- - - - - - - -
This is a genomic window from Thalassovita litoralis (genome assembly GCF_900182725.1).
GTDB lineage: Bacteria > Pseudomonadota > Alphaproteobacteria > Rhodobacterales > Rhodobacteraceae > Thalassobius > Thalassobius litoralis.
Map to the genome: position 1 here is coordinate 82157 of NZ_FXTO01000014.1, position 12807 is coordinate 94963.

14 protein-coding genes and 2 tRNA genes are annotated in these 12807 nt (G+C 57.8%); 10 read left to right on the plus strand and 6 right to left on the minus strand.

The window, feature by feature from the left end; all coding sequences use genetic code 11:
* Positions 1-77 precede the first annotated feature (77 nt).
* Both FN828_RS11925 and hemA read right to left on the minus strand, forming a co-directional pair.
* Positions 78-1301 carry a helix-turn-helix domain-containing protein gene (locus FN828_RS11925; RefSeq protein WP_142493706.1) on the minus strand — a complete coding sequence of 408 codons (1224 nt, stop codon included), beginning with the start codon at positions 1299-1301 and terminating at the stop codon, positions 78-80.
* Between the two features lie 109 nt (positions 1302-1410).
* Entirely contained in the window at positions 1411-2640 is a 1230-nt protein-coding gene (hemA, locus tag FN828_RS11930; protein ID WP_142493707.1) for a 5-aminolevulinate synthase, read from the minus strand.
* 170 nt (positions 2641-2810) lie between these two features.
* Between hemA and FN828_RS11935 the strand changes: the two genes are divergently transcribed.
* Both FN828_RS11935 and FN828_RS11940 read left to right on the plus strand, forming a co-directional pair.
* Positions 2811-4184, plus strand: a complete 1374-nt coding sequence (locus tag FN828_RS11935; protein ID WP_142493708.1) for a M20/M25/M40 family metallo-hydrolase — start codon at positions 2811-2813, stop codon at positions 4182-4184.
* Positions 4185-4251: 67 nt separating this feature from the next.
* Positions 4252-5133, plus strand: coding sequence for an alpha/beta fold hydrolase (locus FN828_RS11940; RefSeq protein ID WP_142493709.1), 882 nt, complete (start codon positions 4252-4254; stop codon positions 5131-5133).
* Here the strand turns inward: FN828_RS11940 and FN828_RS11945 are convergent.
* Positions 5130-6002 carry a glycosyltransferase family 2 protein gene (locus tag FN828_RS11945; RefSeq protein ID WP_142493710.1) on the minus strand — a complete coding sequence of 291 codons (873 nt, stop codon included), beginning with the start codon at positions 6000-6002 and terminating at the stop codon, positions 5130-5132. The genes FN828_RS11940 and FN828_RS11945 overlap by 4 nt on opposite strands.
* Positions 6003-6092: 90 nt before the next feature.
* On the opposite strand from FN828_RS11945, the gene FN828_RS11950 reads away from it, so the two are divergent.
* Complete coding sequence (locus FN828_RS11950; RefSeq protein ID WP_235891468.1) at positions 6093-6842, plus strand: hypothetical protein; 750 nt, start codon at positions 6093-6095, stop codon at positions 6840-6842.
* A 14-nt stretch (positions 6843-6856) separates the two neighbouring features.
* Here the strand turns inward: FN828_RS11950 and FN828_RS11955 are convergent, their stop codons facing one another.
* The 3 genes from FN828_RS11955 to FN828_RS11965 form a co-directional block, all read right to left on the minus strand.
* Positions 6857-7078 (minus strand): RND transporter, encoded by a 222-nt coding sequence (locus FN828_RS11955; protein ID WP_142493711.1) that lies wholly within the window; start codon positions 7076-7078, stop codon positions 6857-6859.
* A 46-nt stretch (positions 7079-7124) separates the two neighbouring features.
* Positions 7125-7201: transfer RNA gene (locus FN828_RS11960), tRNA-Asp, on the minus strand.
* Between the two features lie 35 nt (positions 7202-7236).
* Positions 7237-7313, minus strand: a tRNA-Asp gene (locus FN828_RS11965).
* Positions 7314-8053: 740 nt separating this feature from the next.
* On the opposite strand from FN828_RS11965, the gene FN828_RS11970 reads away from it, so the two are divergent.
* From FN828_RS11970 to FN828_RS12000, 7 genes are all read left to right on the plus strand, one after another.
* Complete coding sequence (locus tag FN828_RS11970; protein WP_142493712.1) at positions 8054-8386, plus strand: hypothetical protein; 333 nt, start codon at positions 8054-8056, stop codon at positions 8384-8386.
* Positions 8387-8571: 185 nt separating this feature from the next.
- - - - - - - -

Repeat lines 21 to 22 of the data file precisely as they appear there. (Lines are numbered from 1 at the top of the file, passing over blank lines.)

* Complete coding sequence (locus FN828_RS11950; RefSeq protein ID WP_235891468.1) at positions 6093-6842, plus strand: hypothetical protein; 750 nt, start codon at positions 6093-6095, stop codon at positions 6840-6842.
* A 14-nt stretch (positions 6843-6856) separates the two neighbouring features.